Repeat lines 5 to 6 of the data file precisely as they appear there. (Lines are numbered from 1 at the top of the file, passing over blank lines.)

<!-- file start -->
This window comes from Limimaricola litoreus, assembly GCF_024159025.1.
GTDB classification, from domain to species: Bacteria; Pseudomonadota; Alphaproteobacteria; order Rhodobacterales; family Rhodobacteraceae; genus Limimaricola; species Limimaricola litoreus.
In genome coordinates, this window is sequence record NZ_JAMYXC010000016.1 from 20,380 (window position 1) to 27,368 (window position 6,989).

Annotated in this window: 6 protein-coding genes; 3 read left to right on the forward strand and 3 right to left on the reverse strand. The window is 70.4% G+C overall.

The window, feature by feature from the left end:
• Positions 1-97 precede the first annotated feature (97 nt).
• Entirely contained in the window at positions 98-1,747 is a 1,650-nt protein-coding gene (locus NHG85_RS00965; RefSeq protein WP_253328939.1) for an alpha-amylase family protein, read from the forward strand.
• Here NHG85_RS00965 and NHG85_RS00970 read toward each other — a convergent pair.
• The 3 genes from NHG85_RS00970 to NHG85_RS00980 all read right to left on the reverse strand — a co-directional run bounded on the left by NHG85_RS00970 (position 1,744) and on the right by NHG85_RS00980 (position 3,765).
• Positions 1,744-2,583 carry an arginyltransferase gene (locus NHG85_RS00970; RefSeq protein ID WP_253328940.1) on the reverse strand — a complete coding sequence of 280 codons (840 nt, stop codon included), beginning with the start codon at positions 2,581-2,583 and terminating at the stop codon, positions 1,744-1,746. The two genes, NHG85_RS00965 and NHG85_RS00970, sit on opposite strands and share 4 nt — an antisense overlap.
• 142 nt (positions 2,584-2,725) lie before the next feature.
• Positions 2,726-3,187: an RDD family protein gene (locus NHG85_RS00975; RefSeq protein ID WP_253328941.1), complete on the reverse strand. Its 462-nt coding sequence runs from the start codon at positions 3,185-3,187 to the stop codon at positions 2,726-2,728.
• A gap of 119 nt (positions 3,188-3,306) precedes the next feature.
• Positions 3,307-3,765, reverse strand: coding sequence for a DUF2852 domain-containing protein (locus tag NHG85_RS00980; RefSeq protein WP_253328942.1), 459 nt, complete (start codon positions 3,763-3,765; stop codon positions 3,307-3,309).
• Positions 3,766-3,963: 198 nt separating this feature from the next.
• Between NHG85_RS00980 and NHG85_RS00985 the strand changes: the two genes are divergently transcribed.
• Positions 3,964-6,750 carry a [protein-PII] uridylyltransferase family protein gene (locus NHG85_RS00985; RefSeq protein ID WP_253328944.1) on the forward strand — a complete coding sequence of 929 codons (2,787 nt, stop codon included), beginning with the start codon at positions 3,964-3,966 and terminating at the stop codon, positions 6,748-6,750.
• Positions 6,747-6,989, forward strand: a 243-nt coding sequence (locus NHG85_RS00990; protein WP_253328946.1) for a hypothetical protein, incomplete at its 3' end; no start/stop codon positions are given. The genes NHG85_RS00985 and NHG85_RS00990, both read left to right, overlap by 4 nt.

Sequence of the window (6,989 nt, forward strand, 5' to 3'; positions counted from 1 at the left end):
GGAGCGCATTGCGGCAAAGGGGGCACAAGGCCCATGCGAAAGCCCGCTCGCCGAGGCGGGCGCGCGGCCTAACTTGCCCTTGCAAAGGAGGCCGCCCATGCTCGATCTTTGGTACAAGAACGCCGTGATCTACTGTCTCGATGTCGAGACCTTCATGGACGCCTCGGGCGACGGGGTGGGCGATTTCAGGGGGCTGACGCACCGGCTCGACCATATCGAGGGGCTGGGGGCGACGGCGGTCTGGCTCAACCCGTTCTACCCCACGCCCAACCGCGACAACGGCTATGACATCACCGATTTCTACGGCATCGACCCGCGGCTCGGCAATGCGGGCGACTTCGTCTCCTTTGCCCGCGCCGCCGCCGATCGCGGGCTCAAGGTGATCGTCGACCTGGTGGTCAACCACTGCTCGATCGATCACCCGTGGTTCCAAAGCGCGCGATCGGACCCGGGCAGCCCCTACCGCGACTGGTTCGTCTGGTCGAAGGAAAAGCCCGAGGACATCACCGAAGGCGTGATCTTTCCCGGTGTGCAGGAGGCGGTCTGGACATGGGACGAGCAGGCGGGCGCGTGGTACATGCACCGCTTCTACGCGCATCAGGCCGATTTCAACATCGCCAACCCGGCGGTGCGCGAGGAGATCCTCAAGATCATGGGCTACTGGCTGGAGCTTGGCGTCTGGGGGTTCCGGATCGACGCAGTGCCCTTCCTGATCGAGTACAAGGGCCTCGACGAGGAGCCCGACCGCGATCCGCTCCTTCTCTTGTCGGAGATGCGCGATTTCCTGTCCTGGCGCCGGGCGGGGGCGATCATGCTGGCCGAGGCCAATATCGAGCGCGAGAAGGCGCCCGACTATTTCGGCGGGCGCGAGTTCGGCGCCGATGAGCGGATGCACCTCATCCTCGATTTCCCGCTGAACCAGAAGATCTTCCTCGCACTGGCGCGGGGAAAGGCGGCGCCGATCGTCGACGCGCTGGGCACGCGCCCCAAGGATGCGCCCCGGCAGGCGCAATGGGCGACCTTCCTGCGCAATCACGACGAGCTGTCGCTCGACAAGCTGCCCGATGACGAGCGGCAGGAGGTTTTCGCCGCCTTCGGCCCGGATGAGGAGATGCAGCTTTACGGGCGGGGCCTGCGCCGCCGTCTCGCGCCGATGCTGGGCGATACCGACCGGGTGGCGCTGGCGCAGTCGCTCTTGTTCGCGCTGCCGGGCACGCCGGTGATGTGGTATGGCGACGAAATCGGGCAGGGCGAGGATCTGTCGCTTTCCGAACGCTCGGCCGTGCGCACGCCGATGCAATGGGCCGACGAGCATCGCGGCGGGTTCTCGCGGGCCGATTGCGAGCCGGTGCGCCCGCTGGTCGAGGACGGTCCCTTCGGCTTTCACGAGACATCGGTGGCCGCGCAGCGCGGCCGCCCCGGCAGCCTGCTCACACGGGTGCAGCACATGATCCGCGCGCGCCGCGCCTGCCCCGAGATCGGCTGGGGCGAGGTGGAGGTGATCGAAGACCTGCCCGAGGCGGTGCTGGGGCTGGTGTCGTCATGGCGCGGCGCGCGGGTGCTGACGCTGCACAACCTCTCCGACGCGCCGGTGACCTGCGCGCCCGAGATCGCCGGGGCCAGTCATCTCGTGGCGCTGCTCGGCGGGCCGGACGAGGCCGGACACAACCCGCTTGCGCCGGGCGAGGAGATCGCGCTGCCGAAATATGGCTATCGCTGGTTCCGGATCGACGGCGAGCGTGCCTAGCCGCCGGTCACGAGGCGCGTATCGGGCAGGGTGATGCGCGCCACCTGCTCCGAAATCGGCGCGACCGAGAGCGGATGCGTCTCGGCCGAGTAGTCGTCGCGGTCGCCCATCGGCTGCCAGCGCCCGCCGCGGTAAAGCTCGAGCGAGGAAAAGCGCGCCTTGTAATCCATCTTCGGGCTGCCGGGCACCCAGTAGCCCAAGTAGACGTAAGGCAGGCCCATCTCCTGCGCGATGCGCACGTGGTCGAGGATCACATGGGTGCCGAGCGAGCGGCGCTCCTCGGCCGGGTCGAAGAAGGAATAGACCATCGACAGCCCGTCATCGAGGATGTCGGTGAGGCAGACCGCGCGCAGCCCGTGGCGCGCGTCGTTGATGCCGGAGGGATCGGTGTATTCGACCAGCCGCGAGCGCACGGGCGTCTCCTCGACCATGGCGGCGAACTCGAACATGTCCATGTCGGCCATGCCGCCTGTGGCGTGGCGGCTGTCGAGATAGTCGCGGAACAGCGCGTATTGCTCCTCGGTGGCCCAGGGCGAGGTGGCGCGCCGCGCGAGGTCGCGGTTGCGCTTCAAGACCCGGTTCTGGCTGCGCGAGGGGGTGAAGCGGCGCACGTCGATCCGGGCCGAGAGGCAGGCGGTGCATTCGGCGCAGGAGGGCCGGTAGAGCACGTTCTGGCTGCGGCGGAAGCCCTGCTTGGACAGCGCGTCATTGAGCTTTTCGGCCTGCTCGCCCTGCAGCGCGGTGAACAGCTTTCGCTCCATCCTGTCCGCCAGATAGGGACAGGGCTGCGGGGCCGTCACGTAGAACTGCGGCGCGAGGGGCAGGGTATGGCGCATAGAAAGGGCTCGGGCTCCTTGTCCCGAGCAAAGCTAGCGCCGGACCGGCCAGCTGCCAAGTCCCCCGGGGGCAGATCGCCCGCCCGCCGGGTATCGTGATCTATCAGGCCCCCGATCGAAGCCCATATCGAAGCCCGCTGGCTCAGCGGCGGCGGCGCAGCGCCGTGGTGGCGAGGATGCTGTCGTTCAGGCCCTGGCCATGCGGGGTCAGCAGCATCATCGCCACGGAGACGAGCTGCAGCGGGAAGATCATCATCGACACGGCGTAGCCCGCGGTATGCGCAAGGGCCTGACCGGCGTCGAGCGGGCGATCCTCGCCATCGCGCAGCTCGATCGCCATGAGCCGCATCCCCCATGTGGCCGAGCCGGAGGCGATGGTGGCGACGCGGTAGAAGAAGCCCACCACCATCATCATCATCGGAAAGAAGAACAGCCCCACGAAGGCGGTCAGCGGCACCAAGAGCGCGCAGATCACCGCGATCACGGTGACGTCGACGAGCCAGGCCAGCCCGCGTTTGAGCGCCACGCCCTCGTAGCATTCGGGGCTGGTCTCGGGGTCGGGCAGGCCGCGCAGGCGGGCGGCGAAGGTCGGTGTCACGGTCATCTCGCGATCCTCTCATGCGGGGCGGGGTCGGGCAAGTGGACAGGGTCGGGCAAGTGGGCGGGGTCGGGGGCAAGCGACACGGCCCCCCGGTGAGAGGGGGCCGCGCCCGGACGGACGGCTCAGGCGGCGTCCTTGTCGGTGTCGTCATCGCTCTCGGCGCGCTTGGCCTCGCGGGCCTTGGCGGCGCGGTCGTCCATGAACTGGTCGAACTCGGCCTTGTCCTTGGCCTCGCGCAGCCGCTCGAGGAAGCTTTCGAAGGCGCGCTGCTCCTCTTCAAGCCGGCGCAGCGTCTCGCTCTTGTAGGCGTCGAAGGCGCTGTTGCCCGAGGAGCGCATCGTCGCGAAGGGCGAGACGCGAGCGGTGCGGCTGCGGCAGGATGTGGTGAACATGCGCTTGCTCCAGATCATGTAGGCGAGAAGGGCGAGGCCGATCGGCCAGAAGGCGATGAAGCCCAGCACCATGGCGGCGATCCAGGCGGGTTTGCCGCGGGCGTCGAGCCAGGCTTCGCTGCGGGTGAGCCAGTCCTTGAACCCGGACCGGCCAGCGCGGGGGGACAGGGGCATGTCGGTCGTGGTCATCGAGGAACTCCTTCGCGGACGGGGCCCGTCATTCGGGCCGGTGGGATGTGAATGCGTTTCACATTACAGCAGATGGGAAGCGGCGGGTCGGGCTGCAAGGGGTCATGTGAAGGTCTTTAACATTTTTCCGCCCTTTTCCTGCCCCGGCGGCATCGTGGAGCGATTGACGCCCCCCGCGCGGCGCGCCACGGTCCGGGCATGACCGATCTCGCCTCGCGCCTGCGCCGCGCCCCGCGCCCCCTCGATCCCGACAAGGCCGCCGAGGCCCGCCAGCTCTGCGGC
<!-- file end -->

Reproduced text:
The window, feature by feature from the left end:
• Positions 1-97 precede the first annotated feature (97 nt).